5. ^ "The Young Messiah (2016)". The Numbers. Retrieved December 10, 2016. 
  6. ^ Chattaway, Peter T. (September 1, 2015). "First look: The Young Messiah, based on Anne Rice's Christ the Lord: Out of Egypt. (And yes, the film has a new title.)". patheos.com. Retrieved September 4, 2015. 
  7. ^ Kroll, Justin (December 5, 2011). "Columbus discovers young Jesus pic". variety.com. Retrieved July 10, 2015. 
  8. ^ a b c Fleming Jr, Mike (May 16, 2014). "Cannes: 'Christ The Lord' Gets Green Light". deadline.com. Retrieved July 10, 2015. 
  9. ^ Vivarelli, Nick (November 24, 2014). "Rome's Cinecitta Studios Lures 'Ben Hur' Redo And Other Hollywood Pics". variety.com. Retrieved July 10, 2015. 
  10. ^ "International Films Production Back in Rome with James Bond Along the Tiber in March". buzzinrome.com. January 12, 2015. Retrieved July 10, 2015.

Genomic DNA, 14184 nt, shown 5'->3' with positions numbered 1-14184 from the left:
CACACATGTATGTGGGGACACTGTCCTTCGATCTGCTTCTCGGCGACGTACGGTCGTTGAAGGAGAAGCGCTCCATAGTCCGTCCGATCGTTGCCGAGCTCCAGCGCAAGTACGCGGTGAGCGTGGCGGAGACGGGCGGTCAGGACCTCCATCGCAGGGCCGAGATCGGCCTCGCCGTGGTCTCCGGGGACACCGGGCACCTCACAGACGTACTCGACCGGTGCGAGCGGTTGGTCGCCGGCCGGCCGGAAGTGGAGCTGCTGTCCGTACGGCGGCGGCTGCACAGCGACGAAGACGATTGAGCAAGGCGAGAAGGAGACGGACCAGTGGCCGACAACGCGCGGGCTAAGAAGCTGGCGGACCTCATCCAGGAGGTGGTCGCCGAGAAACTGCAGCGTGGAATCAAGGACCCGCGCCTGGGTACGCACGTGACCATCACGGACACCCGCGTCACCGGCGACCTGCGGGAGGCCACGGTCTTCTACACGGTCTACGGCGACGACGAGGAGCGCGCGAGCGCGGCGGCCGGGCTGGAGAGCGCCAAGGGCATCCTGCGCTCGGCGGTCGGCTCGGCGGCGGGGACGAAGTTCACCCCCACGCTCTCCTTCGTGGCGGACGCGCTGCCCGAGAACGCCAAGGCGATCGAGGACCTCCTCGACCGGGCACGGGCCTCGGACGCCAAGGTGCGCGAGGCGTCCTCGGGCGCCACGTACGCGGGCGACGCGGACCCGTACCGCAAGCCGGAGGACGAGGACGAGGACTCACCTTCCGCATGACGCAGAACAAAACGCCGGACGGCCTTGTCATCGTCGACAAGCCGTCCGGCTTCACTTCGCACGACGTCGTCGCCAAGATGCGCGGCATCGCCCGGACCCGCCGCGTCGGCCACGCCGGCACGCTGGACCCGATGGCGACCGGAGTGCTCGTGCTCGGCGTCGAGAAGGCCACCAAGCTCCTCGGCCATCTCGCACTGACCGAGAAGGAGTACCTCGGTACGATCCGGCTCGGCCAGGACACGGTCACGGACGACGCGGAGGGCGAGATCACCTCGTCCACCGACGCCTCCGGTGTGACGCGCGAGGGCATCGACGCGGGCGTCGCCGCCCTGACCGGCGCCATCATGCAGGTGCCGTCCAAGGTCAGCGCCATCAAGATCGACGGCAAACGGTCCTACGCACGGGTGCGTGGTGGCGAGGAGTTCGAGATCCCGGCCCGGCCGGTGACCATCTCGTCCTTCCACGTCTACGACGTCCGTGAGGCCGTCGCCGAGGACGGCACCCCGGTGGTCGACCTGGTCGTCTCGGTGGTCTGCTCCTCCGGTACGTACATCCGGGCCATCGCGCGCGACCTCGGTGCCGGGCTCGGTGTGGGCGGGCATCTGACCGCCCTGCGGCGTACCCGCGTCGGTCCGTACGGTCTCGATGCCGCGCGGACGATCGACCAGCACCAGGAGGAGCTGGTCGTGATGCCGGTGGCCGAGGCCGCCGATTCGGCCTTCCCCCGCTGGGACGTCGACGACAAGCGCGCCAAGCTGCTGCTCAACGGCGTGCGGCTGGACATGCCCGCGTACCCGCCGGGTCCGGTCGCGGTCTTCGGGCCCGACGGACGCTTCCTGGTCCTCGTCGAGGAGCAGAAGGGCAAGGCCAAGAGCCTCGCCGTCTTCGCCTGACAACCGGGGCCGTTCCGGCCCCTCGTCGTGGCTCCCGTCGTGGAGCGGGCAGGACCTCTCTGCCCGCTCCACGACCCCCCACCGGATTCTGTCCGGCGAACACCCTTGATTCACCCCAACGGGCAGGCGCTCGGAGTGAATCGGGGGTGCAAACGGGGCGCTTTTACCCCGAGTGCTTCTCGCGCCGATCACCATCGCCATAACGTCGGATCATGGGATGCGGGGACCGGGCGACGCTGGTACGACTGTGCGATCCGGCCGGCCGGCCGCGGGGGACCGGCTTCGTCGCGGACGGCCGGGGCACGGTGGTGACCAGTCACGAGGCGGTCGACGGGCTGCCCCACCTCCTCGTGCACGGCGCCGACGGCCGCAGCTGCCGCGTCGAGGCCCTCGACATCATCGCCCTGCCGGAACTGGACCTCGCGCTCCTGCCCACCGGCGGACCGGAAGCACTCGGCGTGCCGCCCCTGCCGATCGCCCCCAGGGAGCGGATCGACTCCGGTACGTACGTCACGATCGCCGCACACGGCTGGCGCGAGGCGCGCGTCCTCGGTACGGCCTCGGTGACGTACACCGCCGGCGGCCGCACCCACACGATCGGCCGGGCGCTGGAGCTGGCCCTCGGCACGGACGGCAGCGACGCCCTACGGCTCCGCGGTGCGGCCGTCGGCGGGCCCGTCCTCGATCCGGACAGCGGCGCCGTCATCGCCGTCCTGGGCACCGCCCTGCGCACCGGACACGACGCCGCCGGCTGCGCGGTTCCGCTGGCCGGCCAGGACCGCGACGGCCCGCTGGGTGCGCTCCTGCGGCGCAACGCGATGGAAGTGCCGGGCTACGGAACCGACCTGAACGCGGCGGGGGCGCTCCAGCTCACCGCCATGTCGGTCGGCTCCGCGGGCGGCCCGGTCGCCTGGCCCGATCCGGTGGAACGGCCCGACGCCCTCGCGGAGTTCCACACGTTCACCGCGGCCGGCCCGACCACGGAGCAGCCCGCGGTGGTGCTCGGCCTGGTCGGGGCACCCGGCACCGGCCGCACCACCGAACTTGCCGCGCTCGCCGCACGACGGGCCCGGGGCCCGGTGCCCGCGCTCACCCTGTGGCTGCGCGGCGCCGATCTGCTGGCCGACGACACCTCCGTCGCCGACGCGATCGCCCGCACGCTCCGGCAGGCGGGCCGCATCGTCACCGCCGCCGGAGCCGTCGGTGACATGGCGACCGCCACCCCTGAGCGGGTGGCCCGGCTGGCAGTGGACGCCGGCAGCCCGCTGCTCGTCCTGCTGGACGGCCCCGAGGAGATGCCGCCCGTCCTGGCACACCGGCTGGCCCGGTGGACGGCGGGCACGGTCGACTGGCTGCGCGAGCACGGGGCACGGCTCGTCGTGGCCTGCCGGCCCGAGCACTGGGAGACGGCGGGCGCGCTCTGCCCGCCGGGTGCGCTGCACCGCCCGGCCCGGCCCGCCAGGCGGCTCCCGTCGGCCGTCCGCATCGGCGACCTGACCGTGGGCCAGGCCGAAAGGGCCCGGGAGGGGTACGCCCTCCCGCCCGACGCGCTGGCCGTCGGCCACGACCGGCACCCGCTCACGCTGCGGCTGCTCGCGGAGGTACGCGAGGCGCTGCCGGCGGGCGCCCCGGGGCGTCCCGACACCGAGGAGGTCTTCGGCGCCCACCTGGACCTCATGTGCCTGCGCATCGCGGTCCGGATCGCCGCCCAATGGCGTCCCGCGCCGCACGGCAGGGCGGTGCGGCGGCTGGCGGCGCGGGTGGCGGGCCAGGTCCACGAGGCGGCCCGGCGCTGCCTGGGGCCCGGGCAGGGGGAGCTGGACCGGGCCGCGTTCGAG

11. ^ http://www.ncregister.com/daily-news/interview-cyrus-nowrasteh
  12. ^ "John Debney to Score 'Christ the Lord: Out of Egypt'". filmmusicreporter.com. January 17, 2013. Retrieved July 10, 2015. 
  13. ^ McClintock, Pamela (July 24, 2014). "Jesus Movie 'Christ the Lord' to Hit Theaters on Easter Eve 2016". hollywoodreporter.com. Retrieved July 10, 2015. 
  14. ^ "Focus Moves 'Christ The Lord' Out Of 'Batman V Superman' Weekend". deadline.com. January 15, 2015. Retrieved July 10, 2015. 
  15. ^ 336 Films Qualify for Oscars in 2016
  16. ^ a b c "FilmDistrict Buys 'Christ The Lord' Pic Based On Anne Rice Novel For 2015 Bow". deadline.com. June 21, 2013. Retrieved July 10, 2015. 
  17. ^ "'Zootopia' Turnstiles Still Spinning, But '10 Cloverfield Lane' Also A Hot Destination – Box Office Preview". deadline.com. 
  18. ^ "The Young Messiah (2016)". Rotten Tomatoes. Retrieved July 7, 2016. 
  19. ^ "The Young Messiah reviews". Metacritic. Retrieved March 14, 2016. 
  20. ^ William Avitt. "'The Young Messiah' Is Interesting, If Unbiblical". TheBlaze. Retrieved November 2, 2016. 
  21. ^ http://www.ncregister.com/daily-news/sdg-reviews-the-young-messiah

External links[edit]